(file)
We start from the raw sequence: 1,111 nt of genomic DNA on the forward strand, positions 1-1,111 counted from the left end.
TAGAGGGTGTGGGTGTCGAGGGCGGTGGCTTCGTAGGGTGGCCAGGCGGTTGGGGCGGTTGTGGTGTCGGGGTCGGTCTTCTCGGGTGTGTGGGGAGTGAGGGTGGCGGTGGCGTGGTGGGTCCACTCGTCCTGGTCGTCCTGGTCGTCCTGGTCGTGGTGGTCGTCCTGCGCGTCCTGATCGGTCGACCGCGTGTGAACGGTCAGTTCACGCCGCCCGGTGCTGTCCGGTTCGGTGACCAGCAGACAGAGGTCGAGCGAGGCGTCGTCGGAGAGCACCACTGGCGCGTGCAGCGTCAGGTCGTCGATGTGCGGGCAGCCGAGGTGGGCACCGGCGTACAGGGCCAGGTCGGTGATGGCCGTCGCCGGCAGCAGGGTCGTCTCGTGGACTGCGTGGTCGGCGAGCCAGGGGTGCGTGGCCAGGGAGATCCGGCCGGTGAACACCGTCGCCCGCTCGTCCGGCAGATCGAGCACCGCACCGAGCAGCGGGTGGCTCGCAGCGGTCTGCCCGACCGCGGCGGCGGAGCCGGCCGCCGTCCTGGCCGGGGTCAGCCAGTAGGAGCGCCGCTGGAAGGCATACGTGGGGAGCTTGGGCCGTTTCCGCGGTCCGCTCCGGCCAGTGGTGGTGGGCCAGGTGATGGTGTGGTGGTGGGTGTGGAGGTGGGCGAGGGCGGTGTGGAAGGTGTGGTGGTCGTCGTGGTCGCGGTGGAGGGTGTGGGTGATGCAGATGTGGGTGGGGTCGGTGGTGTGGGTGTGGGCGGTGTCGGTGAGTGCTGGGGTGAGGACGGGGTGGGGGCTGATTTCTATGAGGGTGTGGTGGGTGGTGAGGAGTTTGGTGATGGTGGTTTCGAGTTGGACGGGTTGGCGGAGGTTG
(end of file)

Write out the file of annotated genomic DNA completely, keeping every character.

We start from the raw sequence: 1,111 nt of genomic DNA on the forward strand, positions 1-1,111 counted from the left end.
TAGAGGGTGTGGGTGTCGAGGGCGGTGGCTTCGTAGGGTGGCCAGGCGGTTGGGGCGGTTGTGGTGTCGGGGTCGGTCTTCTCGGGTGTGTGGGGAGTGAGGGTGGCGGTGGCGTGGTGGGTCCACTCGTCCTGGTCGTCCTGGTCGTCCTGGTCGTGGTGGTCGTCCTGCGCGTCCTGATCGGTCGACCGCGTGTGAACGGTCAGTTCACGCCGCCCGGTGCTGTCCGGTTCGGTGACCAGCAGACAGAGGTCGAGCGAGGCGTCGTCGGAGAGCACCACTGGCGCGTGCAGCGTCAGGTCGTCGATGTGCGGGCAGCCGAGGTGGGCACCGGCGTACAGGGCCAGGTCGGTGATGGCCGTCGCCGGCAGCAGGGTCGTCTCGTGGACTGCGTGGTCGGCGAGCCAGGGGTGCGTGGCCAGGGAGATCCGGCCGGTGAACACCGTCGCCCGCTCGTCCGGCAGATCGAGCACCGCACCGAGCAGCGGGTGGCTCGCAGCGGTCTGCCCGACCGCGGCGGCGGAGCCGGCCGCCGTCCTGGCCGGGGTCAGCCAGTAGGAGCGCCGCTGGAAGGCATACGTGGGGAGCTTGGGCCGTTTCCGCGGTCCGCTCCGGCCAGTGGTGGTGGGCCAGGTGATGGTGTGGTGGTGGGTGTGGAGGTGGGCGAGGGCGGTGTGGAAGGTGTGGTGGTCGTCGTGGTCGCGGTGGAGGGTGTGGGTGATGCAGATGTGGGTGGGGTCGGTGGTGTGGGTGTGGGCGGTGTCGGTGAGTGCTGGGGTGAGGACGGGGTGGGGGCTGATTTCTATGAGGGTGTGGTGGGTGGTGAGGAGTTTGGTGATGGTGGTTTCGAGTTGGACGGGTTGGCGGAGGTTG